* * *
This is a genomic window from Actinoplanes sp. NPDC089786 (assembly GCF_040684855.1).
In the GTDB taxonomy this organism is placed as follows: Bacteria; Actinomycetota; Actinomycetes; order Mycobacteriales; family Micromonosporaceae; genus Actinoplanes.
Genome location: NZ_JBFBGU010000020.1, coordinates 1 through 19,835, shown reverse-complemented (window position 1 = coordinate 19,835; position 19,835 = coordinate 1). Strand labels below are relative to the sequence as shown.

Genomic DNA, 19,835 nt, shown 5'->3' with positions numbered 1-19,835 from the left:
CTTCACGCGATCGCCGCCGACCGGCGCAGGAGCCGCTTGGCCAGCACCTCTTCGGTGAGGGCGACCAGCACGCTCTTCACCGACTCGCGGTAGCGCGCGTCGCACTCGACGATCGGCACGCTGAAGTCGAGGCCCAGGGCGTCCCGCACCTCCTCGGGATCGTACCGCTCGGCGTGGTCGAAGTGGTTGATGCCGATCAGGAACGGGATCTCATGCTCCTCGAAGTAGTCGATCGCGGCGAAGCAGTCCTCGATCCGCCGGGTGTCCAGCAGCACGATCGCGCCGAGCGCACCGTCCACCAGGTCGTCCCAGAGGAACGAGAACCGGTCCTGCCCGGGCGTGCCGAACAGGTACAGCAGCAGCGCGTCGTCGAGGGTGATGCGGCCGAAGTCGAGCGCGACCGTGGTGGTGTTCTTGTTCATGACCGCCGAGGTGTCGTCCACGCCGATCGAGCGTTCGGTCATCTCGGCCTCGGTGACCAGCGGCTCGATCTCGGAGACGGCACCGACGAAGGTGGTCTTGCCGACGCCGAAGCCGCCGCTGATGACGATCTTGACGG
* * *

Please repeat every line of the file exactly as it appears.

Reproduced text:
This is a genomic window from Actinoplanes sp. NPDC089786 (assembly GCF_040684855.1).
In the GTDB taxonomy this organism is placed as follows: Bacteria; Actinomycetota; Actinomycetes; order Mycobacteriales; family Micromonosporaceae; genus Actinoplanes.
Genome location: NZ_JBFBGU010000020.1, coordinates 1 through 19,835, shown reverse-complemented (window position 1 = coordinate 19,835; position 19,835 = coordinate 1). Strand labels below are relative to the sequence as shown.

Genomic DNA, 19,835 nt, shown 5'->3' with positions numbered 1-19,835 from the left:
CTTCACGCGATCGCCGCCGACCGGCGCAGGAGCCGCTTGGCCAGCACCTCTTCGGTGAGGGCGACCAGCACGCTCTTCACCGACTCGCGGTAGCGCGCGTCGCACTCGACGATCGGCACGCTGAAGTCGAGGCCCAGGGCGTCCCGCACCTCCTCGGGATCGTACCGCTCGGCGTGGTCGAAGTGGTTGATGCCGATCAGGAACGGGATCTCATGCTCCTCGAAGTAGTCGATCGCGGCGAAGCAGTCCTCGATCCGCCGGGTGTCCAGCAGCACGATCGCGCCGAGCGCACCGTCCACCAGGTCGTCCCAGAGGAACGAGAACCGGTCCTGCCCGGGCGTGCCGAACAGGTACAGCAGCAGCGCGTCGTCGAGGGTGATGCGGCCGAAGTCGAGCGCGACCGTGGTGGTGTTCTTGTTCATGACCGCCGAGGTGTCGTCCACGCCGATCGAGCGTTCGGTCATCTCGGCCTCGGTGACCAGCGGCTCGATCTCGGAGACGGCACCGACGAAGGTGGTCTTGCCGACGCCGAAGCCGCCGCTGATGACGATCTTGACGG